Karen Darke: My Father's Day tribute

Karen Darke: My Father's Day tribute

To mark Father's Day Paralympian Karen Darke pays tribute to her dad Mike Darke, who had a stroke but was determined to get back on a bike. Last week, aged 79 Mike set off on his own challenge to cycle 79 miles to help his daughter's fundraising project for The Spinal Injuries Association Quest79.

The thing I love most about my dad? It has to be his stubborn determination. 

I wanted to cycle Alpe d’Huez too. My dad and brother had sweated their way up it the previous day, and rather than put me off, their stories fuelled me with excitement to do the same.

“I could borrow your bike and go up in the morning” I suggested hopefully.

“It won’t fit you, and I want to get on the road early tomorrow” he shut my ideas down, but I had stubborn determination in my paternal genes. I was already scheming a 4am start, to be back in time for breakfast baguettes and jam. I was seventeen, eager, physical, headstrong, and desperately wanted to be like my dad and tackle the slopes and switchbacks of one of the Alps most notorious climbs.

Every summer we went on a family holiday and thanks to my dad, we’d find ourselves ‘accidentally’ camping in the Alps at the same time as the Tour de France was due through. That year we had caught a stage of the Women’s Tour too. I felt inspired, though I wasn’t really a cyclist back then. A bike was my dad’s thing. 

My childhood memories are filled with cycling; Dad rushing out after work to do the local Aussie Pursuit or join the Calder Valley chain gang.

At weekends he left early to meet the club for long Sunday rides in the Yorkshire Dales, and returned with stories of random cafes in rustic sounding villages like Barnoldswick, of how many bacon rolls and slabs of cake had been consumed.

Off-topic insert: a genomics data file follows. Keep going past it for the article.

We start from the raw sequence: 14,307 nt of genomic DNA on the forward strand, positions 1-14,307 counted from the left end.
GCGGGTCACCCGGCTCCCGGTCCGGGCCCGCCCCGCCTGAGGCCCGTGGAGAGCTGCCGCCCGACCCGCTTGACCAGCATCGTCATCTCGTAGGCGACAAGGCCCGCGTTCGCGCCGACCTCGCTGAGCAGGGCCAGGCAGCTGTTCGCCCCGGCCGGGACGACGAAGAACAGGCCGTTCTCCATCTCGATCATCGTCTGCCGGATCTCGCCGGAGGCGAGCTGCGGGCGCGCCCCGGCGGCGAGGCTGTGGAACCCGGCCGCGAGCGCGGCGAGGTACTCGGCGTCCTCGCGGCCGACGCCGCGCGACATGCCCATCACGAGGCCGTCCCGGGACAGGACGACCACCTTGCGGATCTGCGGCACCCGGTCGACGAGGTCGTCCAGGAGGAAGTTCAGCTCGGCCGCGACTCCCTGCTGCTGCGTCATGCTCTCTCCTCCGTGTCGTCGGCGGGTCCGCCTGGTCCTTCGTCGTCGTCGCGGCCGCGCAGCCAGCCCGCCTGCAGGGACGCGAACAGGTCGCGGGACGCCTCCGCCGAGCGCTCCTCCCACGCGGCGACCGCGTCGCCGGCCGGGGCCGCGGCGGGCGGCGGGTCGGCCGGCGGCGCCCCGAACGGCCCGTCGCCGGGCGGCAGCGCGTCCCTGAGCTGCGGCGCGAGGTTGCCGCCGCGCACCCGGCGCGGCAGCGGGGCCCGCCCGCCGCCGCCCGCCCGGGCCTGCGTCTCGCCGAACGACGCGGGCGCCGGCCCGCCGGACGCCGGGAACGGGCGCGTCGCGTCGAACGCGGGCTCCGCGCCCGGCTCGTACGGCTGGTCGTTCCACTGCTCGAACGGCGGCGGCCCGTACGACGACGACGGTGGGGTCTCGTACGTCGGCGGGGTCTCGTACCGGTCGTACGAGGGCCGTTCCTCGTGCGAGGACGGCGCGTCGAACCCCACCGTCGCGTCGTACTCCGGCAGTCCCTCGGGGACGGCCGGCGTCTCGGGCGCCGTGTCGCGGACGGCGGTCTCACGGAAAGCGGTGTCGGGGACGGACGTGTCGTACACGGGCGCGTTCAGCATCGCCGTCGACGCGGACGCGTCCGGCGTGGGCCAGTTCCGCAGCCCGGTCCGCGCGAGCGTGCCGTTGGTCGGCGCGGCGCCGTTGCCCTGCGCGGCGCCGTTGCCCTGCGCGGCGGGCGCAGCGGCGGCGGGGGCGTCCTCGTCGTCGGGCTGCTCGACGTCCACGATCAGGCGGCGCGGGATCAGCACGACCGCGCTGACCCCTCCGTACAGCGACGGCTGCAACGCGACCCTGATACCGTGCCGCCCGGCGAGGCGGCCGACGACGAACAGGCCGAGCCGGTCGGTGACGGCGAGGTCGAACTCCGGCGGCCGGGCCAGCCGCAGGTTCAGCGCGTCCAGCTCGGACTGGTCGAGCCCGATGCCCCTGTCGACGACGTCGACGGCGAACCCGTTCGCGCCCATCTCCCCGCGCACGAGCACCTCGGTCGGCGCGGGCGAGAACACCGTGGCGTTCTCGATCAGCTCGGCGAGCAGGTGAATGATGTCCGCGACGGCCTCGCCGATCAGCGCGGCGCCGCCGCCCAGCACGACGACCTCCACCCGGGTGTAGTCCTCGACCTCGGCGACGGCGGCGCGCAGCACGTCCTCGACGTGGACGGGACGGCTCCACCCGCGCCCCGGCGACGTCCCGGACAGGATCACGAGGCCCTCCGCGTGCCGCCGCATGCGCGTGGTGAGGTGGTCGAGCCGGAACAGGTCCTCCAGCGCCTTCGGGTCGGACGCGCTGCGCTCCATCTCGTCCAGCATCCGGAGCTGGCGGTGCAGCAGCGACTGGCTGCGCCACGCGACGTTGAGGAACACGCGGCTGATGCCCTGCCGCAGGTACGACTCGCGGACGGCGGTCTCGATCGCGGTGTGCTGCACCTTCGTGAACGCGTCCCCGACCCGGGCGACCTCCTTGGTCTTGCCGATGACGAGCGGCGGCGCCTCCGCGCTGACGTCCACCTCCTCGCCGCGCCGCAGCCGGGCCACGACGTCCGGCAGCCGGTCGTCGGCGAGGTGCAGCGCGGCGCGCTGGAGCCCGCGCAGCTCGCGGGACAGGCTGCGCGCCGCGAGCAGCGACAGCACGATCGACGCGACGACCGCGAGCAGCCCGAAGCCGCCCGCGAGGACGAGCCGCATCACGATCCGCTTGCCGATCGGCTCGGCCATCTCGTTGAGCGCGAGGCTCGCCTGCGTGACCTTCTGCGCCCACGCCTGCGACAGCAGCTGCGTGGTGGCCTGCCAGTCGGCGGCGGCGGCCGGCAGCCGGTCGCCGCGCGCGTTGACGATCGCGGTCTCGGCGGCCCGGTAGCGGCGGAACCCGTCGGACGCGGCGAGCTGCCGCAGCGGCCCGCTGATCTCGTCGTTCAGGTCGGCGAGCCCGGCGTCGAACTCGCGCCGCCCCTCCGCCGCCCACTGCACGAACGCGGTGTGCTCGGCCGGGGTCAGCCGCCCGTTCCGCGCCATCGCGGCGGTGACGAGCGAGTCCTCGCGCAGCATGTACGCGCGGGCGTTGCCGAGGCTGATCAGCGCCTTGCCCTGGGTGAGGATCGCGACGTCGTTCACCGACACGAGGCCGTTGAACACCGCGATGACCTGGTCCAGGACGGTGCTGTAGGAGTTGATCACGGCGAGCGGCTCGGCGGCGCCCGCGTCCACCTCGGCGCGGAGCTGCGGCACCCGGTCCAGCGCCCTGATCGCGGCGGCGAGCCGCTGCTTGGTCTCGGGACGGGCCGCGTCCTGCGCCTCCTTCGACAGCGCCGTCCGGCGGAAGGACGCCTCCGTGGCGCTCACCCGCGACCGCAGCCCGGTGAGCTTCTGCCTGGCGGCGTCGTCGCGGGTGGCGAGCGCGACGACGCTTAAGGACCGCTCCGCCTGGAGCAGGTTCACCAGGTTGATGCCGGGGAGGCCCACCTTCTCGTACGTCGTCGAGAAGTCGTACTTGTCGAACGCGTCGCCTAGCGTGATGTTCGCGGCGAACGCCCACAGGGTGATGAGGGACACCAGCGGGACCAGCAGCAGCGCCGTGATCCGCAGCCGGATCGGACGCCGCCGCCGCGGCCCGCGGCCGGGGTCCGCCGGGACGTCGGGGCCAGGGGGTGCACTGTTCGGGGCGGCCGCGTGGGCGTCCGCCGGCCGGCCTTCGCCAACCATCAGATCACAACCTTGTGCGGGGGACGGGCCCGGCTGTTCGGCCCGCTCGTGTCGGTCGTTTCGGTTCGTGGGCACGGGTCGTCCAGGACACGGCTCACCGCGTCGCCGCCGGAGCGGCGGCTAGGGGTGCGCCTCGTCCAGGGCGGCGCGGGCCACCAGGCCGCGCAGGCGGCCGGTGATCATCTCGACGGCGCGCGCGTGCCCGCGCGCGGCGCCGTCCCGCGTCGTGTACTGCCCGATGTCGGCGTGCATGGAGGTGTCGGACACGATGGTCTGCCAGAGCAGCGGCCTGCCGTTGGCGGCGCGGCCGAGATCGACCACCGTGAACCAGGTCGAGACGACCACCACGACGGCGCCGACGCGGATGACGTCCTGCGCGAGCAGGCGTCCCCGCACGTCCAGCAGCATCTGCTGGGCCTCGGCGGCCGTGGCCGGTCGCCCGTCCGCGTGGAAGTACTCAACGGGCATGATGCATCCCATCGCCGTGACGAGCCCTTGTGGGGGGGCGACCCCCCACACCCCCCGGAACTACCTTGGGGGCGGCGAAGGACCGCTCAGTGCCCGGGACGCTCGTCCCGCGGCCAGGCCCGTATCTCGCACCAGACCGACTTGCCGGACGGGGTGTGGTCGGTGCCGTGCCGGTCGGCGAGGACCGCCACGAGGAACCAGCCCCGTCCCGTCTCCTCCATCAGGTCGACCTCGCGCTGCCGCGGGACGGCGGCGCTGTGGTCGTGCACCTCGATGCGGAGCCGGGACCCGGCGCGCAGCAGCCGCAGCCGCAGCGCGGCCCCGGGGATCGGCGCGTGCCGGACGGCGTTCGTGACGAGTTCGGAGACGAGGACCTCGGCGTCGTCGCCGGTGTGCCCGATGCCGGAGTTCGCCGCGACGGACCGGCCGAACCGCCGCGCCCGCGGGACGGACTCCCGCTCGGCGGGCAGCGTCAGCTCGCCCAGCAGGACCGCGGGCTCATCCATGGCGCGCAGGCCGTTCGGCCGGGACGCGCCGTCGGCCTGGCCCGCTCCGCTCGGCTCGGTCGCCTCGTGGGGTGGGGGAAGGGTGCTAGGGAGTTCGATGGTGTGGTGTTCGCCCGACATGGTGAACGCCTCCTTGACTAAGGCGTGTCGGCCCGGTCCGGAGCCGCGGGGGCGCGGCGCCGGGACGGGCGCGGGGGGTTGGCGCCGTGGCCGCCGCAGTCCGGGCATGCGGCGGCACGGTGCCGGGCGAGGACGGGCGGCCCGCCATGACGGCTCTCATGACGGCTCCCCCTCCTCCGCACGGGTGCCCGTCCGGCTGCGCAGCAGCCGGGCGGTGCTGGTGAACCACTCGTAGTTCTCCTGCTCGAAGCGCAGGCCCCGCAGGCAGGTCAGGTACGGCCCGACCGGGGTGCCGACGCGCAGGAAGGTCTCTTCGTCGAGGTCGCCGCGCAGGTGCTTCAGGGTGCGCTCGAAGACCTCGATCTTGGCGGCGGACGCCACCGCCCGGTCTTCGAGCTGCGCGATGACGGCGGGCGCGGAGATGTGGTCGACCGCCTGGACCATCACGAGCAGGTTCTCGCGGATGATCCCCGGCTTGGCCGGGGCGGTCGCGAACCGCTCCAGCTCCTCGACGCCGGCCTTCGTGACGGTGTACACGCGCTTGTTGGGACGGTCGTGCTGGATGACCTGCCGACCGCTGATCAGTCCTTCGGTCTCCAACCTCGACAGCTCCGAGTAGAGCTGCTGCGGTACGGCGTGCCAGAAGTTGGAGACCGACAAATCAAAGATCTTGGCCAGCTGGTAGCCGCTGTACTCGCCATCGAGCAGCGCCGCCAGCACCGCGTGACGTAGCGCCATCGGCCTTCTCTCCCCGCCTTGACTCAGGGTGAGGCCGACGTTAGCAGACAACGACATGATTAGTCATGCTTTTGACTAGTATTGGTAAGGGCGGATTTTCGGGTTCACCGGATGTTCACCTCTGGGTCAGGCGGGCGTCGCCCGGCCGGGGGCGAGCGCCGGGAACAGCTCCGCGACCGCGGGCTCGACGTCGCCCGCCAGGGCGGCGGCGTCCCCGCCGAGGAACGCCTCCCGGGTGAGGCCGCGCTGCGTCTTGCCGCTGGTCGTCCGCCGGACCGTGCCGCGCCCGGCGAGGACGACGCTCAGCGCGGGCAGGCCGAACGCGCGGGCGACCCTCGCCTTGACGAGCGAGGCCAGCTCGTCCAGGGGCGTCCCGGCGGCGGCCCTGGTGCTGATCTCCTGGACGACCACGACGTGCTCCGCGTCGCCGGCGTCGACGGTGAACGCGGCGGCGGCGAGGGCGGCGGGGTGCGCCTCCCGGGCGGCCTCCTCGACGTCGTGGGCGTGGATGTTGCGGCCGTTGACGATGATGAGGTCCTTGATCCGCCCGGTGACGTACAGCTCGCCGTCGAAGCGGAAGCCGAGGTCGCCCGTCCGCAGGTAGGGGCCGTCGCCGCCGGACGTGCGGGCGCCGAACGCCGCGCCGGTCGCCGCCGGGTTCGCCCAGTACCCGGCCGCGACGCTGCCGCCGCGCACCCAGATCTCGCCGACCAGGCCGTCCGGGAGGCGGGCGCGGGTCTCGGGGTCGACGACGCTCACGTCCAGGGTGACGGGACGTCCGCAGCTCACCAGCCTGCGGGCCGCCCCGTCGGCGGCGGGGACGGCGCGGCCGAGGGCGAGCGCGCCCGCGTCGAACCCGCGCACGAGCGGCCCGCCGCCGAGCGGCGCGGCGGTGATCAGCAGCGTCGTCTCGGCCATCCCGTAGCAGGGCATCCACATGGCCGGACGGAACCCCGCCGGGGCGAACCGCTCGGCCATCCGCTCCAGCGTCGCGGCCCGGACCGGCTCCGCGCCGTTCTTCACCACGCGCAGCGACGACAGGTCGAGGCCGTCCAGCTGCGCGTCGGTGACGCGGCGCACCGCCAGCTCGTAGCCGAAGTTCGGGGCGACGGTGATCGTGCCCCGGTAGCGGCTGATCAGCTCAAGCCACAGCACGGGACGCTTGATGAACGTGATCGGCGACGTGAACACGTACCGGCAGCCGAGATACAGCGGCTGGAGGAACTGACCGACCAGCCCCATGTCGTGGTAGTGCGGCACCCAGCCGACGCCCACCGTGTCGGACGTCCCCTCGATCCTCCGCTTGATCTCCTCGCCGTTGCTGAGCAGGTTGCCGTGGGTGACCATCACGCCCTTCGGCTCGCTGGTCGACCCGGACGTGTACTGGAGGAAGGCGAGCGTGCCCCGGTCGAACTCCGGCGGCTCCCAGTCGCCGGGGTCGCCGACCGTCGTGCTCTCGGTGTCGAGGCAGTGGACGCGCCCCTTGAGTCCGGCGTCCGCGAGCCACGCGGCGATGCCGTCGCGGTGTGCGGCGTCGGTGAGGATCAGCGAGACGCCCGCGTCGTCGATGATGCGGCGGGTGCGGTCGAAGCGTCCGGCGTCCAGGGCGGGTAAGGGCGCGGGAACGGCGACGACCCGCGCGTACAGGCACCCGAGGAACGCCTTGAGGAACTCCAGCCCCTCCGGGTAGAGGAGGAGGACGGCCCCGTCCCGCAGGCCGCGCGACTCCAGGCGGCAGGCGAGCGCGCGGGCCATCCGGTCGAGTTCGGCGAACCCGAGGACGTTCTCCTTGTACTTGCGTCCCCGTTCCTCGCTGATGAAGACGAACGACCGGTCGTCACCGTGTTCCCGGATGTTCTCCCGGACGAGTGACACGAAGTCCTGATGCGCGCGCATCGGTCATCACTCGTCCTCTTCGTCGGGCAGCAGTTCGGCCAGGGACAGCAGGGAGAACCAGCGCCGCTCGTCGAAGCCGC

In the winter he would often return like an injured Spartan, sodden and near-hypothermic after hours of pedalling in puddles and rain, and he would stagger, stiff and bent as if still sat on his bike, into a hot bath.

If it was December and the ride involved pubs, he might arrive cold and dripping on the doorstep, drunk with blood trickling from his side. ”I just stopped on this track because I needed a wee” he would explain, “and the gravel threw me off”, a few pints in the system never the reason for crashing.

He gave it up for a while, whilst we were very young. Lycra and cleats were traded for bells and breeches; bike riding was replaced by clog dancing, deemed a more family-friendly activity. Looking back, I’m not convinced that wandering the damp streets of Yorkshire villages and sitting in pubs watching bearded men drink a string of pints whilst nasal singing was a childhood dream, but at least we were out experiencing life, not deserted in front of a telly.

My dad never abandoned the saddle though. He would regularly ride thirty miles of suburban clutter to his job in Leeds, and another thirty home again. “Work hard, play hard” was his mantra, an ethos he demonstrated well, and transmitted to my brother and I.

He would talk about his teenage bike tours, hostelling through Derbyshire and stuffing tyres with grass because he couldn’t afford new tubes, and newspapers down his shirt because there were no such things as windstopper jerseys. He reminisced of his racing days, of meagre prize money that wasn’t allowed and of being banned from UCI amateur racing for once accepting a £5 prize.